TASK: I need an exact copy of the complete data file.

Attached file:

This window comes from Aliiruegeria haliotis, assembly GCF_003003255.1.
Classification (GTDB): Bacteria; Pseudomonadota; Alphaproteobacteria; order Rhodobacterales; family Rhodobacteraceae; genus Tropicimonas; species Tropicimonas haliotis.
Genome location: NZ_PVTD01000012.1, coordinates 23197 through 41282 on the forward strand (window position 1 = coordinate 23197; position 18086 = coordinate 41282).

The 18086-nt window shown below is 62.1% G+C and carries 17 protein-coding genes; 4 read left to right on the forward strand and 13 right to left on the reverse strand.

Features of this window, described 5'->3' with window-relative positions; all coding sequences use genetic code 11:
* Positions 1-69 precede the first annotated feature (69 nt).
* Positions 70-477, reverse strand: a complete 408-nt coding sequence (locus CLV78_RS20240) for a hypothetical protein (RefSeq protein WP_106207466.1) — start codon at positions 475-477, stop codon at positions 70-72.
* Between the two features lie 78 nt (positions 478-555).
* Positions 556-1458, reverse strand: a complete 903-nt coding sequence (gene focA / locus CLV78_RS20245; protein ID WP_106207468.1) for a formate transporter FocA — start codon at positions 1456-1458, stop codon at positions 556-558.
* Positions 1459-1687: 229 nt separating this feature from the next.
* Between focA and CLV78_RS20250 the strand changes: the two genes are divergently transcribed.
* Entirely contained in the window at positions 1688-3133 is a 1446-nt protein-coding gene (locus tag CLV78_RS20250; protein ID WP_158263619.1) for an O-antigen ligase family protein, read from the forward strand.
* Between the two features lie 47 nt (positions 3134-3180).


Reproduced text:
This window comes from Aliiruegeria haliotis, assembly GCF_003003255.1.
Classification (GTDB): Bacteria; Pseudomonadota; Alphaproteobacteria; order Rhodobacterales; family Rhodobacteraceae; genus Tropicimonas; species Tropicimonas haliotis.
Genome location: NZ_PVTD01000012.1, coordinates 23197 through 41282 on the forward strand (window position 1 = coordinate 23197; position 18086 = coordinate 41282).

The 18086-nt window shown below is 62.1% G+C and carries 17 protein-coding genes; 4 read left to right on the forward strand and 13 right to left on the reverse strand.

Features of this window, described 5'->3' with window-relative positions; all coding sequences use genetic code 11:
* Positions 1-69 precede the first annotated feature (69 nt).
* Positions 70-477, reverse strand: a complete 408-nt coding sequence (locus CLV78_RS20240) for a hypothetical protein (RefSeq protein WP_106207466.1) — start codon at positions 475-477, stop codon at positions 70-72.
* Between the two features lie 78 nt (positions 478-555).
* Positions 556-1458, reverse strand: a complete 903-nt coding sequence (gene focA / locus CLV78_RS20245; protein ID WP_106207468.1) for a formate transporter FocA — start codon at positions 1456-1458, stop codon at positions 556-558.
* Positions 1459-1687: 229 nt separating this feature from the next.
* Between focA and CLV78_RS20250 the strand changes: the two genes are divergently transcribed.
* Entirely contained in the window at positions 1688-3133 is a 1446-nt protein-coding gene (locus tag CLV78_RS20250; protein ID WP_158263619.1) for an O-antigen ligase family protein, read from the forward strand.
* Between the two features lie 47 nt (positions 3134-3180).